US Open Golf 2014: Predictions, Live Stream and TV Coverage Hub for Day 1

Tim DanielsFeatured ColumnistJune 12, 2014

ABU DHABI, UNITED ARAB EMIRATES - JANUARY 16:  Rory McIlroy of Northern Ireland watches his tee-shot on the 13th hole as Phil Mickelson of the USA looks on during the first round of the Abu Dhabi HSBC Golf Championship at the Abu Dhabi Golf Cub on January 16, 2014 in Abu Dhabi, United Arab Emirates.  (Photo by Andrew Redington/Getty Images)
Andrew Redington/Getty Images

The 2014 U.S. Open got underway early on Thursday with the first round at Pinehurst No. 2, which looks ready to provide a serious test. The key for every golfer in the field is trying to play a steady opening 18 holes to avoid falling too far behind early.

As is often the case at the season's second major tournament, it's as much a test of endurance and mental strength as anything else. The way courses are set up at the U.S. Open is normally very difficult, which means players must avoid having one or two really bad holes so as not to eliminate their championship hopes.

With that in mind, let's check out all of the important details for Day 1, including where to catch the action. It's followed by an outlook for the opening day of play from North Carolina, along with some predictions for how things will play out.


Day 1 Viewing Information

Where: Pinehurst No. 2 in Pinehurst, North Carolina

When: Thursday, June 12 from 9 a.m. to 7 p.m. ET

Watch: ESPN (9 a.m.-3 p.m., 6 p.m.-7 p.m.), NBC (3 p.m.-5 p.m.) and ESPN2 (5 p.m.-6 p.m.)

Live Stream: WatchESPN and NBC Sports Live Extra


Outlook and Predictions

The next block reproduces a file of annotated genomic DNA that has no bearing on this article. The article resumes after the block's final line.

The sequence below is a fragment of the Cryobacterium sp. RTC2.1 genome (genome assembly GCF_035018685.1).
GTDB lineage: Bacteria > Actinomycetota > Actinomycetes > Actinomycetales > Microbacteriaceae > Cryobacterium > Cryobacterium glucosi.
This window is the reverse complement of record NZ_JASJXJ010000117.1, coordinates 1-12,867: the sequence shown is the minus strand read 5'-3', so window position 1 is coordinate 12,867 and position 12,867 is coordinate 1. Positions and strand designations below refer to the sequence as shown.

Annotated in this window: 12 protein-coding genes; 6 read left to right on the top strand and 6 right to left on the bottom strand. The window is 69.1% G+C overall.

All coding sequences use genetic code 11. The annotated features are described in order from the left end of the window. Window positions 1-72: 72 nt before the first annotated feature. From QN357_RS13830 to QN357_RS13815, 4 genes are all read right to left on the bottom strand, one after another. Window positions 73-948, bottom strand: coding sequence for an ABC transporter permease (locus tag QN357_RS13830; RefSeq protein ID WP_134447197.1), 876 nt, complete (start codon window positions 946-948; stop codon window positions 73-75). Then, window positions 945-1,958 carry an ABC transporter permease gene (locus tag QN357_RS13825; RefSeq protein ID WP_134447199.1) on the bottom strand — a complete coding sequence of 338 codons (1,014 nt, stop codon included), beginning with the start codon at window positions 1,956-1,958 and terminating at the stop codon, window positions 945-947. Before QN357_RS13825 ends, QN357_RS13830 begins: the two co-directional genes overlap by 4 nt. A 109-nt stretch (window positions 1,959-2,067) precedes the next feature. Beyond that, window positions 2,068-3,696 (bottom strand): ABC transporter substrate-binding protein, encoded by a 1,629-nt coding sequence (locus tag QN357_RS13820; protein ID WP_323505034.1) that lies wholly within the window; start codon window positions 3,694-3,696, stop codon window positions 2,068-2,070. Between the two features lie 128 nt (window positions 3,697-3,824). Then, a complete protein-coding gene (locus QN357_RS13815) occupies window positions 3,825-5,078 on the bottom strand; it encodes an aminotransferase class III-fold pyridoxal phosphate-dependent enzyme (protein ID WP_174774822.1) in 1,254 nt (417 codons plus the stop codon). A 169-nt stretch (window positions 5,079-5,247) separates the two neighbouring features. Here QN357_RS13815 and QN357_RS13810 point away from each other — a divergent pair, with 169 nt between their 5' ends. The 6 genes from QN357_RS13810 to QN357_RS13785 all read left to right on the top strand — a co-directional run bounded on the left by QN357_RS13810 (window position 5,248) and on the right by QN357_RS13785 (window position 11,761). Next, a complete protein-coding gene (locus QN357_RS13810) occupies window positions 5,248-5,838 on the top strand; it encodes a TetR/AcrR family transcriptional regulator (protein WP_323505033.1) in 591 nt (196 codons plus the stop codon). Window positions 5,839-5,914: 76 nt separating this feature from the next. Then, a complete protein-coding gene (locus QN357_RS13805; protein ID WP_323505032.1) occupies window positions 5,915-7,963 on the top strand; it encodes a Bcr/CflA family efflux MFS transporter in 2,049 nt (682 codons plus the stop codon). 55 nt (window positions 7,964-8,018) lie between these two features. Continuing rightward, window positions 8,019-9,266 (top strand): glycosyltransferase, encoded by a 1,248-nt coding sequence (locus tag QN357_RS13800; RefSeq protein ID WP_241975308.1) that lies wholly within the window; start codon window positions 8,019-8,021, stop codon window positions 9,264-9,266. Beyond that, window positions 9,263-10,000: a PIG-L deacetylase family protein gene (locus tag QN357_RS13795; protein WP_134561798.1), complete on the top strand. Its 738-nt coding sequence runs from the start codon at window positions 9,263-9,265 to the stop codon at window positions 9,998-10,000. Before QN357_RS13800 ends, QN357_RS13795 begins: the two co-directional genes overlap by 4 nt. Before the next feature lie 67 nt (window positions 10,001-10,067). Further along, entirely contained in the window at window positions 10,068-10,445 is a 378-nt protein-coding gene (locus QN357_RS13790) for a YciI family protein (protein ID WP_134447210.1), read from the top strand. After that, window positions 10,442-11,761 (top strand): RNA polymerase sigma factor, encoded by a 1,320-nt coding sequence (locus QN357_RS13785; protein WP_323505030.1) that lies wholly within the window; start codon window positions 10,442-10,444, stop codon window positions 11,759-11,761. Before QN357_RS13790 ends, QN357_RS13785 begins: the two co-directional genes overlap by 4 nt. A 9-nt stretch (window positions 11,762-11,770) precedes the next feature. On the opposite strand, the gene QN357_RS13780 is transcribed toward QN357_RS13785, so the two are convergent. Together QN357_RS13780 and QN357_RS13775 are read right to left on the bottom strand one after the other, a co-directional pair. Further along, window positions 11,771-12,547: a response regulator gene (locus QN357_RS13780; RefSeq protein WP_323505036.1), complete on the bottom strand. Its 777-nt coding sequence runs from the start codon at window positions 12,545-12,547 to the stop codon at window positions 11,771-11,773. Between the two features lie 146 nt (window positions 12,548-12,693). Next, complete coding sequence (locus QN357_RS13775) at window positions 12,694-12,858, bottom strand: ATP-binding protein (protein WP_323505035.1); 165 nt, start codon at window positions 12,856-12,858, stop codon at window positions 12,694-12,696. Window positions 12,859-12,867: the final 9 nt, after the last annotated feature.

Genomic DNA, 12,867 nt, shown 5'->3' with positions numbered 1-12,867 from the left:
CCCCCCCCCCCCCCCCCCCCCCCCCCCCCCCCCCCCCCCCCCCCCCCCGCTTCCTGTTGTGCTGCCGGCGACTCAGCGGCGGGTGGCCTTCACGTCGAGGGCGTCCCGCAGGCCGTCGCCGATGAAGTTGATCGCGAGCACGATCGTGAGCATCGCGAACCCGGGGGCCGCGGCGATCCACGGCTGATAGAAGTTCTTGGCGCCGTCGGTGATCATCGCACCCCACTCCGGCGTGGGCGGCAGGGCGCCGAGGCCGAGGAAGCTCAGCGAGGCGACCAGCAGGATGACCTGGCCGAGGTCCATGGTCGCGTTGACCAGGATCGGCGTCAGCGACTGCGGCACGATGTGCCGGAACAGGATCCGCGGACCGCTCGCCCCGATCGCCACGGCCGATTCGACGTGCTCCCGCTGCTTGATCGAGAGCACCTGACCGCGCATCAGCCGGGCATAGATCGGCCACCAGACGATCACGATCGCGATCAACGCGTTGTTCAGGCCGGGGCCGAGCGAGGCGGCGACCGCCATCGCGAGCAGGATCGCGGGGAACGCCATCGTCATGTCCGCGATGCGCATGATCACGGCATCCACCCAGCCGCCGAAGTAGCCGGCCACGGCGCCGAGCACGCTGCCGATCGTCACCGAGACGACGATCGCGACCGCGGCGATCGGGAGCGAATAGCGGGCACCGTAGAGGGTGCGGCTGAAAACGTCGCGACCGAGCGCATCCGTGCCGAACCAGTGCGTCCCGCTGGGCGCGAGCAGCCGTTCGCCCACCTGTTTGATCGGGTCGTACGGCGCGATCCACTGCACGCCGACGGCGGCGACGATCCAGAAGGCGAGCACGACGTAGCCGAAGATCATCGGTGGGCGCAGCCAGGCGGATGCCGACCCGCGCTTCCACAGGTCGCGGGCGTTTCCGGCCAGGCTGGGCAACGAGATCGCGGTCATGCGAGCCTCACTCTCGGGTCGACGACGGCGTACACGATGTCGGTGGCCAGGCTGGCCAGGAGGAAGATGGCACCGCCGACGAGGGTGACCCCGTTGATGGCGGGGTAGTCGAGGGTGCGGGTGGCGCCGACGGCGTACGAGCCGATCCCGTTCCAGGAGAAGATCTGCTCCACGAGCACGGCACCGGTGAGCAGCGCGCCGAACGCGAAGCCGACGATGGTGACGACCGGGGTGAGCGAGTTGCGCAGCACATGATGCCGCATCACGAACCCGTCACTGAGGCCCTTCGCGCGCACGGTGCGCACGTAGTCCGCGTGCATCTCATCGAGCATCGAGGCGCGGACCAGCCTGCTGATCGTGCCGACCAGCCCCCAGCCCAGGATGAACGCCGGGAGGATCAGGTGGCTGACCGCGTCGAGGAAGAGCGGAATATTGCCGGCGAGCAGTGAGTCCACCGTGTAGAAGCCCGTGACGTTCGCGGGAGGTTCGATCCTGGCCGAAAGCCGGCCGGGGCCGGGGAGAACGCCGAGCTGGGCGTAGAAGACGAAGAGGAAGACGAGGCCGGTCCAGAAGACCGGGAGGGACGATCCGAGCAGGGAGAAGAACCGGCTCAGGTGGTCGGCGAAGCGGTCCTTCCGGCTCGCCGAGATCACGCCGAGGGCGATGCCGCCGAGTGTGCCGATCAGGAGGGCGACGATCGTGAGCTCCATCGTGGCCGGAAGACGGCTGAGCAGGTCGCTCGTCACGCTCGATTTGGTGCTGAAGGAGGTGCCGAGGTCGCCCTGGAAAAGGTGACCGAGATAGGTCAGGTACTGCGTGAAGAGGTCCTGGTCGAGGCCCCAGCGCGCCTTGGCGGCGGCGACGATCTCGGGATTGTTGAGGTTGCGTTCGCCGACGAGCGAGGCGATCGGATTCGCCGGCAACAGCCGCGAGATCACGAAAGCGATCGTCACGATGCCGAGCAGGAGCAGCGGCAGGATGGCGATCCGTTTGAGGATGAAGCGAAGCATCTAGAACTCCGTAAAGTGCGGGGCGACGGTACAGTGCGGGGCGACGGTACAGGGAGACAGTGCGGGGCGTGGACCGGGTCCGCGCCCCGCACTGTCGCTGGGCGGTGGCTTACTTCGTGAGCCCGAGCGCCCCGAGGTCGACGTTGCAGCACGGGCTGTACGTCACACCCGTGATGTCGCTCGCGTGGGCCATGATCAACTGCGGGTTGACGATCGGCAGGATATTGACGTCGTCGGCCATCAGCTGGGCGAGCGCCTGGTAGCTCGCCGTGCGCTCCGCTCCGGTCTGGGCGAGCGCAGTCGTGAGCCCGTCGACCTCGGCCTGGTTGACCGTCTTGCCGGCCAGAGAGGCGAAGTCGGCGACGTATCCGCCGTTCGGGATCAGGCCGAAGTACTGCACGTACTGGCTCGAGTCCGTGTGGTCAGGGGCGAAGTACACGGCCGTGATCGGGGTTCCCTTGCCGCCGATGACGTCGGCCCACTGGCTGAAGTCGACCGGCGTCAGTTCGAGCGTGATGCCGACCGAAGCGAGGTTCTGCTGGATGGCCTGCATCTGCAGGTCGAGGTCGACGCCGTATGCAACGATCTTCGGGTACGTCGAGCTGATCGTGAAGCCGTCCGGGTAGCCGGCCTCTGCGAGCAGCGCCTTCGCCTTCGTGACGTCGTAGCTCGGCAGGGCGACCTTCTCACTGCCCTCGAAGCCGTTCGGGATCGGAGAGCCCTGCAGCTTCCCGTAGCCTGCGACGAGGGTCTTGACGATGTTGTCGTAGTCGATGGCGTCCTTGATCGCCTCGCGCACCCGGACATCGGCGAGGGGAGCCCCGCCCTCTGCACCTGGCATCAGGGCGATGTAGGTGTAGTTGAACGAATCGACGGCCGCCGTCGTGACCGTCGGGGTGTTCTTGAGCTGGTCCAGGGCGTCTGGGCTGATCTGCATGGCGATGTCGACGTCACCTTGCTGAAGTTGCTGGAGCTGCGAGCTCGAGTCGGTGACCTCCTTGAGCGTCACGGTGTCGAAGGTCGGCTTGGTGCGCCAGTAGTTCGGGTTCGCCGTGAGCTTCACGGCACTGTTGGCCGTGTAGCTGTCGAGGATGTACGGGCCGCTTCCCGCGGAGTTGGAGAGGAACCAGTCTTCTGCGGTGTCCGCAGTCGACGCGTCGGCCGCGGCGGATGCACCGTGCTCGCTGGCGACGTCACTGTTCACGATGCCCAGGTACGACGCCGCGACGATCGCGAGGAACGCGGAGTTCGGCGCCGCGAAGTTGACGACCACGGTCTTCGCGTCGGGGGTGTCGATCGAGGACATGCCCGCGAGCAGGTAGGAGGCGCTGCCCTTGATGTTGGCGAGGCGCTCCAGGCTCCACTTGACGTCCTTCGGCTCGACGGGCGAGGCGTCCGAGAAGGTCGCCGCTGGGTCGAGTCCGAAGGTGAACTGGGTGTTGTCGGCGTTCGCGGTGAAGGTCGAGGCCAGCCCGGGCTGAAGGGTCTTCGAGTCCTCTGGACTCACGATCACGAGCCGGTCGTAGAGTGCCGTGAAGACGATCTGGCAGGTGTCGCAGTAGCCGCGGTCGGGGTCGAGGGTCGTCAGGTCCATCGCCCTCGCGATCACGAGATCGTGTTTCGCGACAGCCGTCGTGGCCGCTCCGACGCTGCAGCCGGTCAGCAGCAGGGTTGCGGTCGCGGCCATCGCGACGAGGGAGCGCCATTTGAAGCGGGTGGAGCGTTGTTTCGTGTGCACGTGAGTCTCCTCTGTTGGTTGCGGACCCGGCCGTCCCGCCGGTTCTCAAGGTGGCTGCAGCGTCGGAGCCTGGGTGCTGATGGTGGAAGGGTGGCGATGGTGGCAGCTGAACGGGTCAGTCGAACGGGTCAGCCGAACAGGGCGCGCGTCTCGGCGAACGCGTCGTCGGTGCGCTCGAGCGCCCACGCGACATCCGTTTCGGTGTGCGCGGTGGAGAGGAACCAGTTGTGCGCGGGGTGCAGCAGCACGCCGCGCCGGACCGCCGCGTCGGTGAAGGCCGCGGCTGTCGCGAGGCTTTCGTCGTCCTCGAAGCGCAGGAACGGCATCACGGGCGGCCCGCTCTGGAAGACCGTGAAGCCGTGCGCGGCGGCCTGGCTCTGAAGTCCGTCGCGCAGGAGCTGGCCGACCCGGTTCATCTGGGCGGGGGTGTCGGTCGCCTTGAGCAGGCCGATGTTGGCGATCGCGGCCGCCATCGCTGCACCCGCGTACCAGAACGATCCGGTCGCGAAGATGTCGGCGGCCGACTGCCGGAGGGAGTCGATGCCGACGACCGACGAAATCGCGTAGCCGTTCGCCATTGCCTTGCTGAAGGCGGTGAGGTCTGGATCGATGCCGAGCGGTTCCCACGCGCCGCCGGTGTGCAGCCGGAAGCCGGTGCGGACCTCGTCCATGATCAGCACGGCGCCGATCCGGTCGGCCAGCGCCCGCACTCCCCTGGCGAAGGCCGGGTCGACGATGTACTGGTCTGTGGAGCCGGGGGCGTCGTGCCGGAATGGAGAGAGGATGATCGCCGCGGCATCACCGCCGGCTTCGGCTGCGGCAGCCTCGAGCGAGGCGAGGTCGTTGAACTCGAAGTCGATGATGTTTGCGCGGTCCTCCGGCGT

The combined score of the two U.S. Open winners at Pinehurst is one under par. It's important for players to keep that in mind throughout the first round because there will likely be a few golfers who get off to hot starts and go low by the tournament's usual standard.

Those who try to get overly aggressive in order to keep pace are going to pay a heavy price. Again, the most important thing for everybody in the field, and especially the top contenders, is simply remaining close to par in the early going.

One of those big names is Rory McIlroy, who, as usual, assumes favorite status with Tiger Woods still sidelined due to injury. Based on comments passed along by BBC Sport, the Northern Irishman understands pars are a golfer's friend this week:

"It is going to be a real tricky test and a lot of patience is going to be required this week. ... Par is a good score out here and if you can grind out pars you are not going to lose any ground to the field."

It's something Justin Rose did very well last year at Merion Golf Club. He never went super low in any round. He simply stayed right around even throughout the tournament and, when the dust settled at the end, was on top of the leaderboard at one over par.

The golfers who play smart, limit risk and hit good approach shots are the ones who will be in contention on Sunday.

Perhaps those traits are exactly why the U.S. Open is the only major Phil Mickelson has never won. He's good enough to stay in contention, but his go-for-it mentality usually comes back to hurt him on Sunday when he tries to pull away from the field.

He's come close several times, as noted by Fox Sports Live, but he's never been able to finish it off:

Along with McIlroy, Rose and Mickelson, Adam Scott and Bubba Watson, the latter of whom opened the major schedule with a win at the Masters, are the other notable players to watch early on.

Of course, there's usually at least one golfer who flies under the radar only to make a push toward the top. Last year it was Mathew Goggin, who finished the first round at two under par. The conversation then shifts to whether or not they are legitimate contenders—and often the answer is no.

All told, look for the lead to sit around three under par after the opening round. It could very well be McIlroy setting the pace based on his strong play recently. He's finished in the top 10 in three of four starts since the Masters, including a win in the European Tour's BMW PGA Championship.

Of those aforementioned top contenders, the one most likely to struggle is Watson. He's only made four cuts in seven U.S. Open starts, and one of those missed cuts came after he won the Masters two years ago. The type of play doesn't match his style.

While Watson may not thrive under the conditions, they do tend to lead to plenty of drama. And it should start right away on Thursday.